Thomas’s Ten Top 2014 Reads

Sometimes I forget that I should write about books on this blog, so here we go with a list of my top ten 2014 reads (as in, books I read in 2014, not just books published in 2014)! I have split them up into fiction and nonfiction, the latter of which I notice I read more of as I get older. The list contains a healthy mix of genres, or at least I like to think so. Without further ado, here starts the list:

Top 5: Fiction

A Storm of Swords by George R R Martin5. A Storm of Swords by George R. R. Martin. A Storm of Swords made me in scream in disbelief, frustration, and storytelling ecstacy. This third book of Martin’s series acts as the climax of the plots built up in the first two, and it showcases Martin’s willingness to seize his readers’ hearts and rupture them writing ability. Full review here.

 

 

Me Before You by Jojo Moyes4. Me Before You by Jojo Moyes. A love story I would recommend to everyone, Me Before You revolves around the true tenets of love – compassion, sacrifice, understanding – instead of insta-love, cheap drama, or lust. It also contains super relatable and down-to-earth characters. Full review here.

 

 

The Impossible Knife of Memory by Laurie Halse Anderson3. The Impossible Knife of Memory by Laurie Halse Anderson. A gritty, affecting, and honest portrayal of living with a family member who has PTSD. Anderson crafts another YA winner centered on Hayley Kincain and her father Andy, a war vet, and their struggle to lead normal lives after Andy’s return from Iraq. Full review here.

 

 

An Untamed State by Roxane Gay2. An Untamed State by Roxane Gay. A gripping tale with themes ranging from race to poverty to gender to trauma, An Untamed State draws its strength from the voice of Mireille Duval Jameson, our protagonist. A mother, daughter, sister, and wife, Mireille’s kidnapping tests several people’s willpower, with her own taking center stage. Full review here.

 

 

Gives Light by Rose Christo1. Gives Light by Rose Christo. My favorite fiction book of the year revolves around sixteen-year-old Skylar and his relationship with Rafael, the son of his mother’s murderer, the kind of boy he has never met before. This book takes place on a Native-American reservation and just radiates diversity, intensity, and love. Full review here.

 

My honorable mention in fiction goes to The Girl with All the Gifts by M. R. Carey, and you can find my review of it here.

Top 5: Nonfiction

The Lost Art of Listening by Michael Nichols5. The Lost Art of Listening by Michael Nichols. This book, written by a professor at my university, offers honest and thorough lessons on how to listen. Listening means more than just nodding, waiting for your turn to talk, or putting on a caring face: The Lost Art of Listening delves into its intricacies as well as its deep, intrinsic benefits. Full review here.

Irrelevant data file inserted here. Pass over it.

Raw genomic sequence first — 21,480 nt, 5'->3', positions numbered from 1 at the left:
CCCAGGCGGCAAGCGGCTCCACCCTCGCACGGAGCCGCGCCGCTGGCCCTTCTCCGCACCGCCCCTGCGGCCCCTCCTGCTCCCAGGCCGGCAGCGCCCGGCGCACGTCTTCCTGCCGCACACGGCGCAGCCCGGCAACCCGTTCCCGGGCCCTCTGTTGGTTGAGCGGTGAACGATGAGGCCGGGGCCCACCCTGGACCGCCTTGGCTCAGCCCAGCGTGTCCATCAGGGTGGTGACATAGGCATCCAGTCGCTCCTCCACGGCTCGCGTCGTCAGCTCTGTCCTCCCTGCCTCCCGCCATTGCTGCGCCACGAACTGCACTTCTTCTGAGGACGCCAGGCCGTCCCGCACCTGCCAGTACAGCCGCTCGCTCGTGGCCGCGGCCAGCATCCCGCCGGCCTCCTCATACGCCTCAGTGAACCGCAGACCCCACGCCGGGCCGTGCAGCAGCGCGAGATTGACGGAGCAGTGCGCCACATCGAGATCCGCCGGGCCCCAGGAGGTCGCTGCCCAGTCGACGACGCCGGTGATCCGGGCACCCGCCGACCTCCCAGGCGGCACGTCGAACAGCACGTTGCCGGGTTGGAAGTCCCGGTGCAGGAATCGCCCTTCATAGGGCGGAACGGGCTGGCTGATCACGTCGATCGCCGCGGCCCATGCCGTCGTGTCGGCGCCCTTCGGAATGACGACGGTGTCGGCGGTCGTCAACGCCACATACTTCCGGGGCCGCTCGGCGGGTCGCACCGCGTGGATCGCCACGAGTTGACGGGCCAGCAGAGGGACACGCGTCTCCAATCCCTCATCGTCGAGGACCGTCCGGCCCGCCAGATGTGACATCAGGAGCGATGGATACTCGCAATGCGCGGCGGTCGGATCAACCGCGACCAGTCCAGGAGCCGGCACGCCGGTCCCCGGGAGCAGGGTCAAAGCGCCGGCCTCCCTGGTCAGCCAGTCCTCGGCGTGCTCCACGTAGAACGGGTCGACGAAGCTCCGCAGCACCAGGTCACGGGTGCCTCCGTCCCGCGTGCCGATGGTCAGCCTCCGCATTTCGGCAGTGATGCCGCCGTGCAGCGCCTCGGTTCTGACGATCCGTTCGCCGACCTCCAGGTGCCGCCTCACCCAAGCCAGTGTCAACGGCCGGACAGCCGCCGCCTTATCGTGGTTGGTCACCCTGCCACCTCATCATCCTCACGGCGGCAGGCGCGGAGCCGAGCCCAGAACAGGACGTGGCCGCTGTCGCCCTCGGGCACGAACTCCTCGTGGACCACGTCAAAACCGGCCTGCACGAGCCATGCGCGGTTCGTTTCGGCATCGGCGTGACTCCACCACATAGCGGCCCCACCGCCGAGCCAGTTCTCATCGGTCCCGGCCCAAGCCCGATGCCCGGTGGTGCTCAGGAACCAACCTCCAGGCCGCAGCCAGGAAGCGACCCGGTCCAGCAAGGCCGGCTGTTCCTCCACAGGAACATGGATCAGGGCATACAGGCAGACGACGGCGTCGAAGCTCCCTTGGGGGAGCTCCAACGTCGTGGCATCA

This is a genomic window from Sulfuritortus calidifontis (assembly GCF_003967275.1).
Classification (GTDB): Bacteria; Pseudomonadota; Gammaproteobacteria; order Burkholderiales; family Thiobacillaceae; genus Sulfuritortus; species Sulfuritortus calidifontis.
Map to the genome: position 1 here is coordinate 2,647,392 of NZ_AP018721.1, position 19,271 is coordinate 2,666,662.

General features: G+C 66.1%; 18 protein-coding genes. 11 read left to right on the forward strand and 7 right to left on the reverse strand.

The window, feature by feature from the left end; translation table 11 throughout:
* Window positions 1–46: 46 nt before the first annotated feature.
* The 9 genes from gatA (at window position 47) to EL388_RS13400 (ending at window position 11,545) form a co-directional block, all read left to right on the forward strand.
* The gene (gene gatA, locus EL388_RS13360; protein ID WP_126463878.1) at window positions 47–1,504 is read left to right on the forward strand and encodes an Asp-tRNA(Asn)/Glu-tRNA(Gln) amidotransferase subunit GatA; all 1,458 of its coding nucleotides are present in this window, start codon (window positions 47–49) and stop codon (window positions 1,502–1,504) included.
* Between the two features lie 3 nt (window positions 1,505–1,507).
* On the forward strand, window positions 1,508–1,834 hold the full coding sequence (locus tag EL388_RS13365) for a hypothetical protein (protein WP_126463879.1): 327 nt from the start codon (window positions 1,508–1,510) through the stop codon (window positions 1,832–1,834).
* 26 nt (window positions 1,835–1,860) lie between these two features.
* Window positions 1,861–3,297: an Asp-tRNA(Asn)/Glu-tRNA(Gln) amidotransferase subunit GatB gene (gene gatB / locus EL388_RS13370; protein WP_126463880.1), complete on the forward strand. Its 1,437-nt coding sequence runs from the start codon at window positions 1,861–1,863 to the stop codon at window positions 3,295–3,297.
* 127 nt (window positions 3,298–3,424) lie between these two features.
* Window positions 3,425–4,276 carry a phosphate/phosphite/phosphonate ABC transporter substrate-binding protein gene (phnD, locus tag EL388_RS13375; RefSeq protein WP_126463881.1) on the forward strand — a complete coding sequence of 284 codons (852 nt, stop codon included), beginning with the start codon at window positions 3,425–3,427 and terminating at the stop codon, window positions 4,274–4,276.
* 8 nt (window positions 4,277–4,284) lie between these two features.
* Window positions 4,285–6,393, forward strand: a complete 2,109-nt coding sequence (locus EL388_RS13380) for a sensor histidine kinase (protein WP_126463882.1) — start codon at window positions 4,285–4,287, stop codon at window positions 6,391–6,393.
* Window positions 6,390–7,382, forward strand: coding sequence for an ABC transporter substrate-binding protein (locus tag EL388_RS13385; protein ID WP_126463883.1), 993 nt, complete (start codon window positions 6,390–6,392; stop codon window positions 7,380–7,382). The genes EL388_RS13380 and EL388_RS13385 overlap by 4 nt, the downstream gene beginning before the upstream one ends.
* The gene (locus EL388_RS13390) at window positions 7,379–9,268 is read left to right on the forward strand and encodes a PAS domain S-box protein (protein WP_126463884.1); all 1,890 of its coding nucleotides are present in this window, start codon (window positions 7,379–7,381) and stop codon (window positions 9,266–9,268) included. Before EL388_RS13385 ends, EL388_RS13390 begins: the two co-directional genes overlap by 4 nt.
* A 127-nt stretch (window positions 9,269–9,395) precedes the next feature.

Bad Feminist by Roxane Gay4. Bad Feminist by Roxane Gay. A collection of essays that span politics, race, and feminism, Roxane Gay comments on and analyzes society’s trends with humor and intelligence. She reminds us that at feminism’s heart stands its people, and just because people possess inherent flaws, does not mean we should abandon how far we have come. Full review here.

 

 

An Unquiet Mind by Kay Redfield Jamison3. An Unquiet Mind by Kay Redfield Jamison. An autobiography written by a renowned psychiatrist who developed bipolar disorder herself in the midst of her career, An Unquiet Mind acts as a testament to the strengths and accomplishments of people who face mental illness. An inspiring, insightful work. Full review here.

 

 

Man's Search for Meaning by Viktor Frankl2. Man’s Search for Meaning by Viktor E. Frankl. An enlightening and heartbreaking memoir written by a psychiatrist who survived the Holocaust. He details his time in four different concentration camps, and he spends the second half of the book describing logotherapy, or how we as humans must find meaning in order to thrive. Full review here.

 

 

Appetites by Caroline Knapp1. Appetites by Caroline Knapp. In my favorite nonfiction book of 2014, Caroline Knapp tackles the question of female desire and how women must honor that desire within a society that tells them not to. She merges feminism, psychology, sexuality, eating disorders, and more, and her searing, ambitious voice makes this memoir an unforgettable read. Full review here.

My honorable mentions in nonfiction go out to Trauma and Recovery by Judith Herman, Bird by Bird by Anne Lamott, and On Becoming a Person by Carl Rogers, and you can find their respective reviews here, here, and here.

Looks like nonfiction thrived this year, though I feel glad knowing that I still have a healthy mix of YA in my top ten reads of 2014. Any books you recognize or would agree with? I will also ask the typical question: which books did you enjoy reading most this year? Most people have made similar posts of their own, though, so I will make sure to check those out later today. Happy New Year’s Eve everyone, and I hope everyone has a fulfilling day!

*also, all covers came from Goodreads, my favorite social media site ever (aside from WordPress, of course)

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17 Comments

Filed under Book Reviews, Books

17 responses to “Thomas’s Ten Top 2014 Reads

  1. Rick

    I love book lists! Happy New Year from China!